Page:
1030:TR   KAUF 185
HEST 400-02 Senior Seminar in Health Studies
Instructor: Sharon Kingston
Course Description:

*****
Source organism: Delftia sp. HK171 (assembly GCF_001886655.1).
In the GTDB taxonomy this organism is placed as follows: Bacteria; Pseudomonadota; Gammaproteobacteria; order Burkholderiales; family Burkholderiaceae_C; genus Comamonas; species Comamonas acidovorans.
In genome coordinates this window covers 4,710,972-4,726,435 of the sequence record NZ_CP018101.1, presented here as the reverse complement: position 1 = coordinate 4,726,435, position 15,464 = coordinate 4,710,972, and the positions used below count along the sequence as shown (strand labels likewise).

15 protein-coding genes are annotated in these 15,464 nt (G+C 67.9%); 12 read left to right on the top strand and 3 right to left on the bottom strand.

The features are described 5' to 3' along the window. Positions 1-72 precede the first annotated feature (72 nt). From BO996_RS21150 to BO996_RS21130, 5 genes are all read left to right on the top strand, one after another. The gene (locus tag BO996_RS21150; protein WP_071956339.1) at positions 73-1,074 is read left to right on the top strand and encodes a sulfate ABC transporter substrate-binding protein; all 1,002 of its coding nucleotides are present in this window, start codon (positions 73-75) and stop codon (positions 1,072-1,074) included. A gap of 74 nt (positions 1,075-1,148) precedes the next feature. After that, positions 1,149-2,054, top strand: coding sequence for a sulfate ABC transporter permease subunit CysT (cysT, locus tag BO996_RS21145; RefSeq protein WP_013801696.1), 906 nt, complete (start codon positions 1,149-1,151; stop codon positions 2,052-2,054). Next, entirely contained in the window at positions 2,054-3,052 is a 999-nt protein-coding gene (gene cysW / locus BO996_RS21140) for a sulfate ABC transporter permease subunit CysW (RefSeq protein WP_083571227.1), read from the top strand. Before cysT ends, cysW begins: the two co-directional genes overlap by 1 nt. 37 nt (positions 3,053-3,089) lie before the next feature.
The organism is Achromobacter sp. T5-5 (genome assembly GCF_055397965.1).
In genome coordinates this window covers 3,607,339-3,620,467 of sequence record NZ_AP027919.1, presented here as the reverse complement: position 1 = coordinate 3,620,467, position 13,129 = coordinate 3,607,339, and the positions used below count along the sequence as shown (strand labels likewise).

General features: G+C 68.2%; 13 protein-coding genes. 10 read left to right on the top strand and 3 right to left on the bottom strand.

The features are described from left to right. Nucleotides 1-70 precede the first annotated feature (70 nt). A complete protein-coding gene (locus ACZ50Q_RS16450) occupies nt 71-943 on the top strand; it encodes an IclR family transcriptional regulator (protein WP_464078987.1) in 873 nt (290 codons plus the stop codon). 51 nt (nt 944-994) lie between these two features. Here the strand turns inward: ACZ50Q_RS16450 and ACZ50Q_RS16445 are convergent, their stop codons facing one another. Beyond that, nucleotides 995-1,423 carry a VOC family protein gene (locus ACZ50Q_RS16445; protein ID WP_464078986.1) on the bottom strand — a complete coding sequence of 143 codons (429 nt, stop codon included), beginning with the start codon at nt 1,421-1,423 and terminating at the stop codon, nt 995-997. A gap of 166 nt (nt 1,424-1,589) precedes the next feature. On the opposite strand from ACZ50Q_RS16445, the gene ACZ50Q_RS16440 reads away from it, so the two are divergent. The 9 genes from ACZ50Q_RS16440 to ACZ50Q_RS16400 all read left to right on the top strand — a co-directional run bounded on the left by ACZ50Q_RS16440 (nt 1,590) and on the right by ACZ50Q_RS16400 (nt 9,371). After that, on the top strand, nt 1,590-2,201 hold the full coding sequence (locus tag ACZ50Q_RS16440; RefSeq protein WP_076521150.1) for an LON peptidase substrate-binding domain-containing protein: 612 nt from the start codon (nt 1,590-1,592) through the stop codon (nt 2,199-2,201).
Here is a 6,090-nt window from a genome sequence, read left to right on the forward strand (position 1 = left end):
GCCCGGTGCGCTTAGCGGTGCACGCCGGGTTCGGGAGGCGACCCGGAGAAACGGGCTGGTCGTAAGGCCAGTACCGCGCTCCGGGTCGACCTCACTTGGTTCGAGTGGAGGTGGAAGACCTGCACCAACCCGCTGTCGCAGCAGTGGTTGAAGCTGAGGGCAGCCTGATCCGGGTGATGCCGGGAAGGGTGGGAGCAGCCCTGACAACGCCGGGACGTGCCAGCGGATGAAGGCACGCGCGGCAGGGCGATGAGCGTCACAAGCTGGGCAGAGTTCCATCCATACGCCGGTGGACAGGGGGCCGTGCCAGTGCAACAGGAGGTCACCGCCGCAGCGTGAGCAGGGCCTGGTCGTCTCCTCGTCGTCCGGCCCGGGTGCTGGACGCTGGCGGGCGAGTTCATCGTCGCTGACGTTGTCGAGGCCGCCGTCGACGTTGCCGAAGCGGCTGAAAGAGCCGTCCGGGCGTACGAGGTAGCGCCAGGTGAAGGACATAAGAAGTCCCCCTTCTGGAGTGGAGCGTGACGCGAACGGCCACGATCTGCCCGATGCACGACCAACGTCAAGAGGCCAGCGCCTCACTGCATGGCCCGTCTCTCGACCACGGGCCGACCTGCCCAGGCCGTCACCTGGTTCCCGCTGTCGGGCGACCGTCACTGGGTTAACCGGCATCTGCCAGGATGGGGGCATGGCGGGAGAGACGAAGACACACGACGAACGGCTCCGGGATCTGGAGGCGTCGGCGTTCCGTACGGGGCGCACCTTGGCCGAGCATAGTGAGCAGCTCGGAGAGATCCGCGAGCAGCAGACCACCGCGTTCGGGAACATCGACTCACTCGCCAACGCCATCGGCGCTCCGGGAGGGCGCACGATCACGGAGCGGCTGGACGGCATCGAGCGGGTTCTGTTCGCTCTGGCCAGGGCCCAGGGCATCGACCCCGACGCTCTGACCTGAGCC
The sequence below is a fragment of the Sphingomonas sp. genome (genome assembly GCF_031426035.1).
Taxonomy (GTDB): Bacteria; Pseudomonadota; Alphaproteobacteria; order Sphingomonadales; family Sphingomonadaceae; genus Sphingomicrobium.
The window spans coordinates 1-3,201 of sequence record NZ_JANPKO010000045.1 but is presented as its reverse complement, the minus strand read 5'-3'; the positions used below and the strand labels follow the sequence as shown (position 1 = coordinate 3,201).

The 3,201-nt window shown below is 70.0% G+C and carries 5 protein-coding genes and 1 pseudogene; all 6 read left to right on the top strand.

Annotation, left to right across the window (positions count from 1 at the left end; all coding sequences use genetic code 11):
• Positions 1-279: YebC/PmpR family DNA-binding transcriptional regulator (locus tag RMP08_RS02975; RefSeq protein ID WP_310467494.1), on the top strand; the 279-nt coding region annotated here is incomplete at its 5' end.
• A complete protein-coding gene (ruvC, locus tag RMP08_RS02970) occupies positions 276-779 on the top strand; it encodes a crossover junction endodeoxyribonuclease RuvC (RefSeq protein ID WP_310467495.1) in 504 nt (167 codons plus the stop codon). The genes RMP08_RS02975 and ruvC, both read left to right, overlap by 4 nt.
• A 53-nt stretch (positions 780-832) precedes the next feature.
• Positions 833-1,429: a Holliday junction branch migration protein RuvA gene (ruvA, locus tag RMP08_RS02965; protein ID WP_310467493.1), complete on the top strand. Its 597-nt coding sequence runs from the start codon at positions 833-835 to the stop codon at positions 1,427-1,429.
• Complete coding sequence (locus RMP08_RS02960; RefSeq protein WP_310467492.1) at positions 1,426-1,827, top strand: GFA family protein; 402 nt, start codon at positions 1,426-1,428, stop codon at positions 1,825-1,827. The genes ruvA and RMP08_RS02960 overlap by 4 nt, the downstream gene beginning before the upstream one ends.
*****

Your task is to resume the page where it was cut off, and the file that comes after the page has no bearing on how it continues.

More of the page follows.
The course will take an interdisciplinary approach to understanding childhood obesity and nutritional status among children in the U.S. We will examine the interaction of multiple causes of child obesity including sociological, psychological, economic, business, public health and medical perspectives in order to understand how to prevent childhood obesity and improve childrens nutritional status. We will also examine structural inequality as a social determinant of poor health. In this community-based research course, students will work with our partner agency, Partnership for Better Health, on an evaluation of the availability of healthy options in childrens menus in non-chain restaurants in the Carlisle area. The class will use a variety of social science research methods to assess the quality of the current offerings, the barriers and facilitators faced by restaurant owners and chefs in offering healthy options and parents willingness and ability to get their children to eat healthy meals. Students will use the results of this evaluation to develop a set of recommendations to area restaurants. The Partnership for Better Health will then disseminate these recommendations and support local restaurants in adopting them. Learning goals: effective team building and collaboration professional conduct in communication and collaboration with a community partner high quality oral and written final reports suitable for a community partner interdisciplinary examination of childhood obesity (sociological, psychological, economic, business, public health, and medical perspectives) skills associated with research including content analysis, interview and survey research The Senior Seminar in Health Studies is an interdisciplinary, topics driven course, with specific foci dependent upon the specialization(s) of the instructor. Students will survey the relevant literatures of at least two disciplines; identify specific problems or topics; complete a research project based on secondary and/or primary sources; and offer a final presentation of interdisciplinary work (in the forms of academic papers, oral presentations, or some other creative project (including film, narrative, performance, etc.). Prerequisite: 201 and at least two other courses in Health Studies (as accepted by Health Studies Coordinator), or permission of instructor.Normally offered fall semester.